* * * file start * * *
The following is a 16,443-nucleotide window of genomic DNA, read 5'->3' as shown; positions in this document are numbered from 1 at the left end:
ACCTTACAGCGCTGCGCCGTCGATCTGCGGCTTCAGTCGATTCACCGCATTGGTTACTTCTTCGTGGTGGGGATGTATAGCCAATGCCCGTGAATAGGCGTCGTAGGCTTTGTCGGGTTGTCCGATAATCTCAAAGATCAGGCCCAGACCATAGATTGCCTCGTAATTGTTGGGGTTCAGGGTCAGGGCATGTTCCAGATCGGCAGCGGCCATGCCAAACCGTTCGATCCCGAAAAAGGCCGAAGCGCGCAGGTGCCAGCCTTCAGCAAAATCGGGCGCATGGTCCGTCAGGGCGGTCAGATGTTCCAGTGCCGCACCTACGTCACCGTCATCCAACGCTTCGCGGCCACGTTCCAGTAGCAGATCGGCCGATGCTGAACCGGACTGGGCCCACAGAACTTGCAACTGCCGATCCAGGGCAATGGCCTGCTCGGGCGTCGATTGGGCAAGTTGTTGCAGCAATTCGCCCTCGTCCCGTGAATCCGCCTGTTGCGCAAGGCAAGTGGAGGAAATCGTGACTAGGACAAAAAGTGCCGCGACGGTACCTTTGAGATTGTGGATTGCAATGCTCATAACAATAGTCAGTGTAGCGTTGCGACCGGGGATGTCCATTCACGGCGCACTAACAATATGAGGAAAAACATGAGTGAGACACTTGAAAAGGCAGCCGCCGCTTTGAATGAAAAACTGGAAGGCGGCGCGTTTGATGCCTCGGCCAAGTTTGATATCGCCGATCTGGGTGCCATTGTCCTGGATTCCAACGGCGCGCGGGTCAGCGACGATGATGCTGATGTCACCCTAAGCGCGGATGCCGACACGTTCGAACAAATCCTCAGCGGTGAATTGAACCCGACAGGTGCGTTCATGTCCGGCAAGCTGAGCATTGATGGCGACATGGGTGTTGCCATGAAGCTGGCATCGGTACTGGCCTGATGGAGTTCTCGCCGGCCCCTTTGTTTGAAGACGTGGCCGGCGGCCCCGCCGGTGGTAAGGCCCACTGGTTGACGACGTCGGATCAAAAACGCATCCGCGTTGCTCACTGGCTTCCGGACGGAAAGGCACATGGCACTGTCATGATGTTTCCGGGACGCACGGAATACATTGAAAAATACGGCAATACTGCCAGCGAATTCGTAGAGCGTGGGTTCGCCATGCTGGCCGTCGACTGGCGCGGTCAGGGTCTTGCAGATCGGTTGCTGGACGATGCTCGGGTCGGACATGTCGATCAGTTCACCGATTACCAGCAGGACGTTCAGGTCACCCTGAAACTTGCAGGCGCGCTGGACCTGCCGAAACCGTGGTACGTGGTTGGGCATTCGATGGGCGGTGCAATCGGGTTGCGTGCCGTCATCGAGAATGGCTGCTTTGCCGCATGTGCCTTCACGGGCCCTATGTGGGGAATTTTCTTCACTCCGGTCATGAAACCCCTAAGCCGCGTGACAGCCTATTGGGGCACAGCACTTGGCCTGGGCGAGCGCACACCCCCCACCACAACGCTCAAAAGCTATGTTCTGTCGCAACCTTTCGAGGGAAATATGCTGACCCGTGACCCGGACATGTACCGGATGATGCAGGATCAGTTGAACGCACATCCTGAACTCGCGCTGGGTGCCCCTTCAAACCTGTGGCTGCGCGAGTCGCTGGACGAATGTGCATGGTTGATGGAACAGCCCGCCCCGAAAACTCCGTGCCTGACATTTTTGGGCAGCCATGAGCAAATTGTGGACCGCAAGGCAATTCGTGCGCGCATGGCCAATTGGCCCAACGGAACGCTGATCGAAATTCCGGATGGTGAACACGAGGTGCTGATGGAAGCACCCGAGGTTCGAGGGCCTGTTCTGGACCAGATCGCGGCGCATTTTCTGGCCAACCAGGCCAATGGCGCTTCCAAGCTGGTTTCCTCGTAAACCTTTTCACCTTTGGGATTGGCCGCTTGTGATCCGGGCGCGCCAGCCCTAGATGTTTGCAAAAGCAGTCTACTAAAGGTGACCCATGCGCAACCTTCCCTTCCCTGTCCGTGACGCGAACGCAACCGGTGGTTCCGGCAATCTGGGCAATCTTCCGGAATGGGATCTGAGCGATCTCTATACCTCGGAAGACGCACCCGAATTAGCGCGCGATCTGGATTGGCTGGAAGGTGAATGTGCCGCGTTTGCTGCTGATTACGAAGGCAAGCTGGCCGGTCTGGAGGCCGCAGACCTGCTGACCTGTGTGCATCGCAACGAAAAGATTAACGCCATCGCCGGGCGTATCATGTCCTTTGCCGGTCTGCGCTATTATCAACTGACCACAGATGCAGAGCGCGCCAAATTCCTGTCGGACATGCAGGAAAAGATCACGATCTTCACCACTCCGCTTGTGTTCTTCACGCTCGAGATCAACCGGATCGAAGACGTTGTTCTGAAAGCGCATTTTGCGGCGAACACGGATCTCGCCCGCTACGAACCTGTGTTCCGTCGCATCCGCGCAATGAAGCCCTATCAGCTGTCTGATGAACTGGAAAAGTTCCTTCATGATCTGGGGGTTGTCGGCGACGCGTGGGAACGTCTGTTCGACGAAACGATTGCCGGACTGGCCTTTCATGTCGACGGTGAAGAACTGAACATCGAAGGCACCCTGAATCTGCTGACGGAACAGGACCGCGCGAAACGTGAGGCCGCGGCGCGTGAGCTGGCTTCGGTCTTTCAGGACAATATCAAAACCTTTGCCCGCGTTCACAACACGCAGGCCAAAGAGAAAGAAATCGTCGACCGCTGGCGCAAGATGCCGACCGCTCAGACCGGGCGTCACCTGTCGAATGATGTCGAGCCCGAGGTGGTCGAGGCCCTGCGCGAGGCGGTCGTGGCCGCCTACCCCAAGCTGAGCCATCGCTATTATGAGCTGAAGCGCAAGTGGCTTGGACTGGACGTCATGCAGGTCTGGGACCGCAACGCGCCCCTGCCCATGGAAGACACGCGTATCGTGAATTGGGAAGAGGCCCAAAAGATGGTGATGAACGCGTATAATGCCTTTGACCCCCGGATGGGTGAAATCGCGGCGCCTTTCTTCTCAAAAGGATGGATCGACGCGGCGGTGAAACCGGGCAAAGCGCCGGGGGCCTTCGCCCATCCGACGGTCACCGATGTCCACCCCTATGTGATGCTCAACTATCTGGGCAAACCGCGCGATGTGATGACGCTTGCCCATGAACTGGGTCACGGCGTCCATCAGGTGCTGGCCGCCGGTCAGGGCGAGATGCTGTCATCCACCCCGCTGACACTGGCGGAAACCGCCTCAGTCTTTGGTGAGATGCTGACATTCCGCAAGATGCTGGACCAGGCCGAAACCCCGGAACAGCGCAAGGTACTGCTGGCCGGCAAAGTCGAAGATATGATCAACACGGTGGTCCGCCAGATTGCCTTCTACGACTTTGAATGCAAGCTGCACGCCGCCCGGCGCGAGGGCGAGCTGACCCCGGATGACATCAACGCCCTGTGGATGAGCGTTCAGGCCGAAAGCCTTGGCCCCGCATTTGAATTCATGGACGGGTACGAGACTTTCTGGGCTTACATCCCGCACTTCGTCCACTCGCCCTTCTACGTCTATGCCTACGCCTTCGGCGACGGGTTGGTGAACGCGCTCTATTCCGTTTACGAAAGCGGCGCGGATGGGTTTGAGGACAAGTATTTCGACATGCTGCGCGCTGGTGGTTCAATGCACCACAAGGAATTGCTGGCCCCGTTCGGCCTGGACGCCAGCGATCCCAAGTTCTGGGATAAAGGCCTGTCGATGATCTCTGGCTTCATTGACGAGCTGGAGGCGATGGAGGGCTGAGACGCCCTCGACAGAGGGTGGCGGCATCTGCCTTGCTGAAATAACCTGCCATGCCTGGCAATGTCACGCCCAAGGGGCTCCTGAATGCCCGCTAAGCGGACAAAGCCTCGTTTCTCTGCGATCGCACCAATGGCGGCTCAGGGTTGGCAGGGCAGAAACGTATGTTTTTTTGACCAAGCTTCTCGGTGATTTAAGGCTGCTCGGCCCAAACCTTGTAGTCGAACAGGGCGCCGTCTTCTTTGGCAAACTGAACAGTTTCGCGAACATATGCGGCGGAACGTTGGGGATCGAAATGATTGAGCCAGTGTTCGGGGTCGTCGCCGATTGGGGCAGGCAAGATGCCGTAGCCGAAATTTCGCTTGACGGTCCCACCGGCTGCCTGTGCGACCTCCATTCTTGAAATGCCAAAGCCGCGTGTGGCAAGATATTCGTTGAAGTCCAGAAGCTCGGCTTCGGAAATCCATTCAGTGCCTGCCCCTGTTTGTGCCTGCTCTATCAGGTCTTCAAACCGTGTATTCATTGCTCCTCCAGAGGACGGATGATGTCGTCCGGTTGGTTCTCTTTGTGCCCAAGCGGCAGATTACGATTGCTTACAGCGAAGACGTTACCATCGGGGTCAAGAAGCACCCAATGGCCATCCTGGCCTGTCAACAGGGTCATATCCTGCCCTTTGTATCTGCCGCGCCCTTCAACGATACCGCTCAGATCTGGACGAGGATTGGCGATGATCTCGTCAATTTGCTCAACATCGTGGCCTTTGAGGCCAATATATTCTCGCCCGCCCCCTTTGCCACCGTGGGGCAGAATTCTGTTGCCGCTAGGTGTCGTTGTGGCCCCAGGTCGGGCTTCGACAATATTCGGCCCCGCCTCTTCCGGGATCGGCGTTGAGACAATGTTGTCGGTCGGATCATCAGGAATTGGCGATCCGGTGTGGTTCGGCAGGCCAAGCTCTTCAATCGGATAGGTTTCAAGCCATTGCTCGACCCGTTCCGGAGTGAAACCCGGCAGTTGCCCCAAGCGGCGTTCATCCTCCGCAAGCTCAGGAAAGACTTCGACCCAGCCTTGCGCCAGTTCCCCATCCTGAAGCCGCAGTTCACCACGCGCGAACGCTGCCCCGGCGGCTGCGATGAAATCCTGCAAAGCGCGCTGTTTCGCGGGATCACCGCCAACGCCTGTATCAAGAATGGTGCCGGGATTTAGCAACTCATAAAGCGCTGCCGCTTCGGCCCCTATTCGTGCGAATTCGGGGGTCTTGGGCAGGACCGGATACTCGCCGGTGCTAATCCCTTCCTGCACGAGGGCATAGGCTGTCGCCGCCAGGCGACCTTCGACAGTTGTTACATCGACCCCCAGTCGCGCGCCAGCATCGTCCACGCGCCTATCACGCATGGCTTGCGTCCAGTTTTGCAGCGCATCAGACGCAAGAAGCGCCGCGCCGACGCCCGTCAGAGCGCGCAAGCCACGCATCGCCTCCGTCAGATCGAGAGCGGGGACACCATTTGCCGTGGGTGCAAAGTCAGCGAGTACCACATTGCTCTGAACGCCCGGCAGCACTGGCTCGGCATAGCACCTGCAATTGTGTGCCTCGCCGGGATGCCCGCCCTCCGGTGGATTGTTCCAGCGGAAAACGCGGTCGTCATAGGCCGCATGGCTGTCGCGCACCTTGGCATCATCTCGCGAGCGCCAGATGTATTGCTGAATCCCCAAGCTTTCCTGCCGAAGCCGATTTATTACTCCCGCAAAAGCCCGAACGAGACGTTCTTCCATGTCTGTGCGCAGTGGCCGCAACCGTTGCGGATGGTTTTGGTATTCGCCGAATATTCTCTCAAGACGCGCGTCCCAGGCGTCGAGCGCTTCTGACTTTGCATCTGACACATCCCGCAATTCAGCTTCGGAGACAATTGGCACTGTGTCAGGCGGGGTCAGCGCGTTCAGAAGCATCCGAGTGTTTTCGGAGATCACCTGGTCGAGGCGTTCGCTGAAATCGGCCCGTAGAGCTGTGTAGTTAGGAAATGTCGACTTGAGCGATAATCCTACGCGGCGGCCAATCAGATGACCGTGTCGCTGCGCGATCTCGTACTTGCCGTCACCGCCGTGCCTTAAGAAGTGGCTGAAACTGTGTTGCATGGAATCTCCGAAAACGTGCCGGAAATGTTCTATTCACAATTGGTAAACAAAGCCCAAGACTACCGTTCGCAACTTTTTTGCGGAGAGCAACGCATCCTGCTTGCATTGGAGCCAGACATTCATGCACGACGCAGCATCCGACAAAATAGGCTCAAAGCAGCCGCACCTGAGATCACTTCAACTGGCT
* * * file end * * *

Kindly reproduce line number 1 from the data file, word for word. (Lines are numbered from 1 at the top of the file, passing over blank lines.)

The following is a 16,443-nucleotide window of genomic DNA, read 5'->3' as shown; positions in this document are numbered from 1 at the left end: